For good reason, school supply drives are one of the most popular ways to mobilize a community to help students in need.
A recent analysis of federal data shows that a majority of U.S. public school students now come from low-income households and many of these families struggle to afford the cost of sending their kids back to school. According to the annual Huntington Bank Backpack Index, the total cost of supplies, extracurricular activity fees, and college prep materials for a high school student can be in excess of $1,400. That’s why school supply drives can be such a powerful way to help families and put students on track to succeed from the first day of school.
But what happens when you add a new twist to an old favorite? Earlier this month, I had an opportunity find out while volunteering at the Stuff The Bus School Supply Drive organized by Communities In Schools (CIS) of San Antonio. In total, CIS of San Antonio collects nearly $500,000 in supplies and monetary donations each year. With more than 20 years of experience organizing this event under their belt, their ability to continuously innovate and come up with new ideas for making it bigger and better every year is truly remarkable.
Whether you’re thinking about how to start a supply drive in your own community, are interested in volunteering, or looking to remix your tried-and-true community event, check out these tips gleaned from the CIS San Antonio team. And, be sure to leave your comments about what’s worked best in your community!
1. Expand your digital presence.
Online platforms—like YouGiveGoods—are a great way to supplement a traditional school supply drive. You can set up your own custom page with built in-tools to securely manage and accept supply donations. Once complete, the logistics of collecting and sorting supplies are streamlined by having them delivered directly to you. Coordinating an in-person and online supply drive can help to expand your reach and provide alternative ways for your supporters to give back. Click here to see CIS of San Antonio’s online giving page.
2. Partner with local businesses to create “give and get” promotions.
Although there are plenty of supporters who are willing (and happy) to donate with no incentive at all, limited-time “give and get” promotions can provide a great way to engage business partners. To amplify their event, CIS of San Antonio partnered with McDonalds, Starbucks, and dozens of other local businesses to create an array of promotions that included free menu items and in-store events. Click here, here and here to see a few of CIS of San Antonio’s promotions.
3. Engage supporters by offering multiple ways to participate.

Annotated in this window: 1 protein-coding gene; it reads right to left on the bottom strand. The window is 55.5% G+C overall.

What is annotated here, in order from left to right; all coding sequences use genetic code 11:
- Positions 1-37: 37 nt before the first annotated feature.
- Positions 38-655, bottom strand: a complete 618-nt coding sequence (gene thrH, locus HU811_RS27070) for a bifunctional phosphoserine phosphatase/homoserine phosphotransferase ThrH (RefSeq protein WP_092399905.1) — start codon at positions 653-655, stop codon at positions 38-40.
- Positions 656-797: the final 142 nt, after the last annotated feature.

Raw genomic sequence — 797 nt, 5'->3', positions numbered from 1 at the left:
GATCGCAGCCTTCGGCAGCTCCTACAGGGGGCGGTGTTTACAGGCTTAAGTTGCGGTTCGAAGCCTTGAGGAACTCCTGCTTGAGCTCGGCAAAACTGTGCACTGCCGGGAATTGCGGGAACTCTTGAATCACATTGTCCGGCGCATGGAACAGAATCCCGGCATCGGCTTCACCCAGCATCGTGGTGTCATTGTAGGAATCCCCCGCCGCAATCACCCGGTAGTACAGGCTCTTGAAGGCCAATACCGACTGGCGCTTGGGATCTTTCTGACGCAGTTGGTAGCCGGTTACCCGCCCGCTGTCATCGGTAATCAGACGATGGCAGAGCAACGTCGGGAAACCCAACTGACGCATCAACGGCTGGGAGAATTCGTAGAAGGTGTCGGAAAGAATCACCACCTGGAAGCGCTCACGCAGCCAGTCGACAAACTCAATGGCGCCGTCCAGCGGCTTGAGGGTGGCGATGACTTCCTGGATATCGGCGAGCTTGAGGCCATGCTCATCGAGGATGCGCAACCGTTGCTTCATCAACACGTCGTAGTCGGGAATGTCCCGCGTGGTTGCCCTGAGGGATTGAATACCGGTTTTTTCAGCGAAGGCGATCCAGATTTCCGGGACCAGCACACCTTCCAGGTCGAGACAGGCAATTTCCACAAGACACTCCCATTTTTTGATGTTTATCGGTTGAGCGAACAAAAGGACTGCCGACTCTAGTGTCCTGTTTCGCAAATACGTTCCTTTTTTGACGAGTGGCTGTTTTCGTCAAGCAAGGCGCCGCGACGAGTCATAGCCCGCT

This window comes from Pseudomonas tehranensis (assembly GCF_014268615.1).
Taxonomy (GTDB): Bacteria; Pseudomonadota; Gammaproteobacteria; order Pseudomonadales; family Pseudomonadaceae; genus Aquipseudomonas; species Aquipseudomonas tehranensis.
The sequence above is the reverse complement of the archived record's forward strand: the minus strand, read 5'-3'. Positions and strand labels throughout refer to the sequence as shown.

In addition to accepting cash donations, coordinating hundreds of volunteers to staff community supply drives, and setting up unstaffed collection locations, CIS of San Antonio also partnered with their local grocery chain to include point-of-sale donations at the checkout counter. Tear pads allowed customers to easily select one of three pre-determined donation amounts that could be added to their grocery bill. CIS of San Antonio also partnered with Uber to offer free pick-up and drop-off of donated supplies. On the day of the event, supporters could use the Uber app to easily donate and find dedicated drivers in their area which appeared as yellow school buses instead of the normal car icons.
4. Invite other youth-serving organizations to join forces.
To pull off an event of such a large magnitude, CIS of San Antonio invites other youth-serving organizations to get involved. In exchange for those organizations volunteering to staff one of the many collection locations around the city, a percentage of the supply donations are then shared among the respective organizations. Rather than create multiple supply drives that ultimately compete for the same community resources, they created an economy of scale by working together to help even more students.
5. Streamline logistics and save time.
Collecting, sorting, and distributing thousands of dollars in supplies to schools is no easy feat! Finding an experienced partner to help with logistics can really help to save time and money in the long run. The more supplies that are collected, the more complicated it can be to manage all of the donations. CIS of San Antonio was able to leverage an existing relationship with the San Antonio Food Bank to offer warehouse space for sorting supplies. They also worked together to develop a joint schedule that enabled the food bank to use its fleet of trucks to pick up school supplies along with food donations from local businesses.
Do you have other tips for revitalizing back-to-school supply drives? Share your best practices in the comments below!